The silicon controlled rectifier SCR is provided with a firing network FN which is connected between the gate and the cathode 13. This network FN includes a capacitor 3C, a resistor R12, a four-layer diode 6RX, and a resistor R8. The resistor R8 is shunted by a diode SRX. The resistor R8 is connected directly between the gate 15 and the cathode 13. During firing the capacitor C3 discharges through the resistor R12, the four-layer diode 6RX and the gate 15 and the cathode 13. The diode SRX suppresses the flow of current of positive polarity from the cathode 13 to the gate 15 should the charge on the capacitor 3C be reversed. Such current would damage the controlled rectifier SCR.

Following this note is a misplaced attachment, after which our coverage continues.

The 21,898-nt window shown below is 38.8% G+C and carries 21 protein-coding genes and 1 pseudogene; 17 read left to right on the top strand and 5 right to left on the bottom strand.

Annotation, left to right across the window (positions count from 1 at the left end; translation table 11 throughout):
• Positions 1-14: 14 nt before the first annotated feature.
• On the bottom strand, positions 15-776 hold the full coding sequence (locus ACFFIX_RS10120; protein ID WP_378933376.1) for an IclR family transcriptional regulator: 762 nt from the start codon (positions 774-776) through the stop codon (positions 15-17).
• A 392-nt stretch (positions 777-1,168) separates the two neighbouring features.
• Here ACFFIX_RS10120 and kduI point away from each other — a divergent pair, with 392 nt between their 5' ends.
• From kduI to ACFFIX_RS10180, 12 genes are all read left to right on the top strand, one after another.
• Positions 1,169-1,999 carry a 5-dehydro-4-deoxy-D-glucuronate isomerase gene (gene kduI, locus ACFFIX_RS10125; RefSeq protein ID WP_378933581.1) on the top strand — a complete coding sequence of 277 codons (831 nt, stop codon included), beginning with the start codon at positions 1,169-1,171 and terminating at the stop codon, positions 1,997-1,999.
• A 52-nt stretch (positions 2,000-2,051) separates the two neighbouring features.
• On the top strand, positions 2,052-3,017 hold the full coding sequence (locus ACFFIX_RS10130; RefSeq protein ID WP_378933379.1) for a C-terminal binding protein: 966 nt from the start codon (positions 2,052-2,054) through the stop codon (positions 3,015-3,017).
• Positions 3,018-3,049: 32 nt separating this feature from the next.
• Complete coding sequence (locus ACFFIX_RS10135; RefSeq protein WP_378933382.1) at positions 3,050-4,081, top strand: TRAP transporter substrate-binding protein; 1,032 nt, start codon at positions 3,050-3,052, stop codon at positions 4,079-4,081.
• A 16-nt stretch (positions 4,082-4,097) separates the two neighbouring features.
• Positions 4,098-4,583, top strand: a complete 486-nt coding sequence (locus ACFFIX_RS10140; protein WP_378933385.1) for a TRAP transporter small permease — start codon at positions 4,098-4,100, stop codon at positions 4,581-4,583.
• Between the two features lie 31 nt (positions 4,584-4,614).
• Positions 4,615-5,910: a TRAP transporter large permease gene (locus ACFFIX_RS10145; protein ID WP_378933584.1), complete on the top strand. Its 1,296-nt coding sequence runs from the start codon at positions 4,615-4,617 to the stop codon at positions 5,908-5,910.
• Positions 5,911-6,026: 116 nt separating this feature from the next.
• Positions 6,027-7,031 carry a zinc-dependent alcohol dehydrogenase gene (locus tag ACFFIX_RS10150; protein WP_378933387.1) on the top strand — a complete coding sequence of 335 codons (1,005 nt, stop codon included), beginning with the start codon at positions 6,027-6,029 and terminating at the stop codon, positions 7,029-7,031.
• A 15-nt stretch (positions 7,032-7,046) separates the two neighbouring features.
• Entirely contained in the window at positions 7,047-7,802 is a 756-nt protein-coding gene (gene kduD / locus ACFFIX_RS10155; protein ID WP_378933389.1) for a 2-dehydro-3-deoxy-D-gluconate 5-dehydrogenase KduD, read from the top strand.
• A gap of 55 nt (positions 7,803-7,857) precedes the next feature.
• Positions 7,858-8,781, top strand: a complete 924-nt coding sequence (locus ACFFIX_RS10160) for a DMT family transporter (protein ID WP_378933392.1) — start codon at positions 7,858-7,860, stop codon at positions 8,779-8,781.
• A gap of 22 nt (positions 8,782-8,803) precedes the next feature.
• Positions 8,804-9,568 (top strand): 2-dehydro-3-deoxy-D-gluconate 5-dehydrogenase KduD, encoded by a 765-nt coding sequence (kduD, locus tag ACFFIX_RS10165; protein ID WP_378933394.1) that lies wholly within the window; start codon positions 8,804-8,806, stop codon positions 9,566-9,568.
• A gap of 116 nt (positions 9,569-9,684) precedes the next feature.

The operation of the four-layer diode 6RX is illustrated in FIG. 3 in which the voltage across the diode which would be impressed by the capacitor 30 is plotted vertically and current in milliamperes horizontally. When the potential across the four-layer diode is substantially less than 20 volts the diode is nonconducting. When the potential across the four-layer diode 6RX reaches approximately 20 volts the diode breaks down becoming abruptly conducting and a pulse of current flows through this diode and the gate 15 and cathode 13.